Big Data

The true meaning of data

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This sponsored post is produced by Dennis R. Mortensen, Founder & CEO of Visual Revenue, Inc.

A simple reality came to light for me this week after completing a blog post of ours on a very specific topic for our customers:  “Minimizing Reader Churn for Non-Subscription New Properties.”  It’s a good read, but it’s only a small part of the greater story of big data, predictive analytics and human interaction.

Data, no matter how big, will never replace us.

Surely, “big data” is driving impact and efficiencies in organizations. Yet many of us have seen the fear in people’s eyes and in their words when they cannot see or relate to that impact. “How does this help?”  “Am I being replaced?”  Like many others, I share the belief that much of this reaction is fed by old-school thinking or misapplied applications that fail to enhance what people do.

That reactionary way of thinking is quickly changing before our eyes.  As we peek into the New Year, we can see more people growing comfortable with active data-driven tools.  And these are not just the data geeks.  Beyond adding a sense of control over people’s jobs and their lives, new tools are injecting more humanity – a greater ability to see, learn, interact and touch others in ways that big data does not and will not.

At Visual Revenue, our focus is on pushing these tools into newsrooms around the world, enhancing the active hand of human editors to shape news into perspective and to build relationships with their audience.  It is, after all, not information, but human emotion – warm and fuzzy or cold and calculated – that motivates return visits and deeper engagement.

Our tools have been well received, but this warmer reception and recognition of big data goes way beyond our highly focused effort on editors. It goes everywhere.

In the budding growth of “personal identity management” tools (as profiled in The New York Times), we see more humans (people, that is) taking individual control of their data. Surely some of it is motivated by fear and security, but competence with your data is the best means to enhance interactions — with people, companies, and institutions.  If data is your vocabulary in the digital world, everyone is becoming articulate and well-spoken.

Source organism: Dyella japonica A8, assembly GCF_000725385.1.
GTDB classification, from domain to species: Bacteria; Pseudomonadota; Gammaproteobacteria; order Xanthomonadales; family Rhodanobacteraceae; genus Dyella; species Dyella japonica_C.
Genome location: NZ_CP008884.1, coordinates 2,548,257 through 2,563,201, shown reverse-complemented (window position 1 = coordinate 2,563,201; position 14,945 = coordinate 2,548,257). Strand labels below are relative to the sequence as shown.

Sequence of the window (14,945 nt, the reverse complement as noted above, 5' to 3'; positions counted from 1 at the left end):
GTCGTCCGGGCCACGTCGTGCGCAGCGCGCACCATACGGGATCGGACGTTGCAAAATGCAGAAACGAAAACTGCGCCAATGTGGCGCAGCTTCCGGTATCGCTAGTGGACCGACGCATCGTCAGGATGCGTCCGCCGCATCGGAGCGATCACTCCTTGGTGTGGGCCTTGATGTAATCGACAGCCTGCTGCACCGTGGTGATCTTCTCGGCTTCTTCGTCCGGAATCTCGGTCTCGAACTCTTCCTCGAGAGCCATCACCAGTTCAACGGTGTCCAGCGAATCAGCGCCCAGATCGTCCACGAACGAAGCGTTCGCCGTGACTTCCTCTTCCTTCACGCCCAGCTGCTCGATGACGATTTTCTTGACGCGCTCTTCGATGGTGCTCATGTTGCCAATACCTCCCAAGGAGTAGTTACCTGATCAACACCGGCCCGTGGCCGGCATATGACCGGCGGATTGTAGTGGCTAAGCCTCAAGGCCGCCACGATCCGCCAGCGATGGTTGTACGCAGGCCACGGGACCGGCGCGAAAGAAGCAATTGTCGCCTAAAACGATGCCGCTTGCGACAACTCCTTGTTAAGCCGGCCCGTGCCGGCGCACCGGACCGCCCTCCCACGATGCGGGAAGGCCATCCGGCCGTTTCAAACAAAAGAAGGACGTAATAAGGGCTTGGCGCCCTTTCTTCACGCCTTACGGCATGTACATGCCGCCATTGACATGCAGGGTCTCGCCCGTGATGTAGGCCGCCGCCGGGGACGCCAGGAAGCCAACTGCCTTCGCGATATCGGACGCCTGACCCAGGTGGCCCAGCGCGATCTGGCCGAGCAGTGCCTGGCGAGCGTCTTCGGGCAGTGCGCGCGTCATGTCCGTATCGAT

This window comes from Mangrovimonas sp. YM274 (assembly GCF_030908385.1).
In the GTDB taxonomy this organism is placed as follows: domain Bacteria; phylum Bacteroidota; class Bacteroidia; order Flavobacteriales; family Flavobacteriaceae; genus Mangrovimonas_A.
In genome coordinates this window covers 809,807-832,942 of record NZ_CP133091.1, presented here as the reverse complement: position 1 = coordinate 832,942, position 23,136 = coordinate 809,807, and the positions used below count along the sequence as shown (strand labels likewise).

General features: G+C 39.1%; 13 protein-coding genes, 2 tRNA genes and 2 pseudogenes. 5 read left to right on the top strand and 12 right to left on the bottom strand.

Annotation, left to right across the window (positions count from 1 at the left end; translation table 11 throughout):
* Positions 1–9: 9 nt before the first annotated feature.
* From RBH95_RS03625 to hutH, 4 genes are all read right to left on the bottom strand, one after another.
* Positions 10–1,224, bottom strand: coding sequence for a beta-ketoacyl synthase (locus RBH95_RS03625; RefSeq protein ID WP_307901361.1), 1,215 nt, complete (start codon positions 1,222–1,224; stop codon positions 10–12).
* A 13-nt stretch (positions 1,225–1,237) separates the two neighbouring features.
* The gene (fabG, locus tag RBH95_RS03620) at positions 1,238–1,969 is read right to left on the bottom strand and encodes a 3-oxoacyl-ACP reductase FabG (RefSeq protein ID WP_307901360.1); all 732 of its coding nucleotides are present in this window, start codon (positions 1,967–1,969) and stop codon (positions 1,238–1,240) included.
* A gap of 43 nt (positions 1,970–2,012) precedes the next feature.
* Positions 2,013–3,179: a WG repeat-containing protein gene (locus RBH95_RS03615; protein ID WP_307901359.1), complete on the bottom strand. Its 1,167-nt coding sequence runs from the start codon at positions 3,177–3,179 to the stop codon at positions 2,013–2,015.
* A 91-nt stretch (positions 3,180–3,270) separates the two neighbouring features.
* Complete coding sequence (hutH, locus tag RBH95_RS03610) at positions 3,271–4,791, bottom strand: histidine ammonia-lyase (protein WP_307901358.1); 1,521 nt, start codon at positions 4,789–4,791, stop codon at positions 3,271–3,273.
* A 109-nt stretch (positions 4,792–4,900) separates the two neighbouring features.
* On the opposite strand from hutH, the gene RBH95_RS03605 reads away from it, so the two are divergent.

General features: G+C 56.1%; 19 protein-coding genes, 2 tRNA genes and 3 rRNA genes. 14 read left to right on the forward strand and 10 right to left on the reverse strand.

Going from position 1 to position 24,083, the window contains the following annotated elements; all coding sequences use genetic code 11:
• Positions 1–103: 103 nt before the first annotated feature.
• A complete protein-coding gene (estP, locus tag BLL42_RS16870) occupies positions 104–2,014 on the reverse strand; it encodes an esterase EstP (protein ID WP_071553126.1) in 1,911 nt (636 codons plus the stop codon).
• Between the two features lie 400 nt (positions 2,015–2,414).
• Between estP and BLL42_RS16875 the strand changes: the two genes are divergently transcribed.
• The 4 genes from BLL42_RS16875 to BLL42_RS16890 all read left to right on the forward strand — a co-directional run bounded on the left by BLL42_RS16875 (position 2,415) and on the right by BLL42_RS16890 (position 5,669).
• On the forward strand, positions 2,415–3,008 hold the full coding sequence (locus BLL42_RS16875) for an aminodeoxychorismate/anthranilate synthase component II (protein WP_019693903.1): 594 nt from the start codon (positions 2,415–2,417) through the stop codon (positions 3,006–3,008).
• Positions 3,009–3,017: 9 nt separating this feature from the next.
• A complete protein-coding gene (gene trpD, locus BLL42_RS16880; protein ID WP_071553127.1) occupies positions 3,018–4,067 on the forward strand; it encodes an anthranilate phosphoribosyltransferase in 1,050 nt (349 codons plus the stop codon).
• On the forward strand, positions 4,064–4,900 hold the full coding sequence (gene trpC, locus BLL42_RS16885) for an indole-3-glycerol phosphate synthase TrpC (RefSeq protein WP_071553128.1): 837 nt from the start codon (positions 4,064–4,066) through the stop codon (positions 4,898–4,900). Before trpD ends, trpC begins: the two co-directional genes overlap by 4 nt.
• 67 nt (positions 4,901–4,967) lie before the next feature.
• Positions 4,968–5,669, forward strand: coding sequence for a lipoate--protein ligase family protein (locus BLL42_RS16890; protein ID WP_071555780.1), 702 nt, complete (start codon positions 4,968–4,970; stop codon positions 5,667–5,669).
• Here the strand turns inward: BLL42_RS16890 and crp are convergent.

To optimists like me, this may very well be a tipping point helping us move from the mindset of “surveillance economy” to one of “relationship economy.”  That would be a welcome shift for sure.

Look back at the services that truly stood out during Web 1.0 and 2.0, and you’ll see that they were those that relied on data to enhance — and be enhanced by — humans.  Yahoo, for example, was not originally a search engine, but a hand-picked directory of links from David and Jerry.  Facebook, for all of its technical prowess, is not what people are addicted to; they’re addicted to their friends. (A tip of the hat to Tim Young of Socialcast, from whom I heard this quote five years ago).

In my blog post, I wrote of subscription economics, knee-jerk reactions, and that in digital media, “everyone is a subscriber” at one level or another. As such, they can be lost.

My wish for the New Year is that we all do more with our data than just see what our subscribers are doing. Let’s not just avoid losing them.  Let’s connect with them to drive better understanding.  Let’s build more engaging, personal, and (dare I say) human relationships with our subscribers.

That’s the true meaning of data.  Happy holidays!

Dennis Mortensen is CEO & Founder of Visual Revenue, Inc., whose Front Page Decision Platform helps editors to better place content and provides real-time recommendations and predictive analytics to more than 250 global online publishers, including Comcast, The Atlantic, NBC Universal and Le Monde.  He is the author of Data Driven Insights from Wiley and sits on the Board of the Digital Analytics Association.

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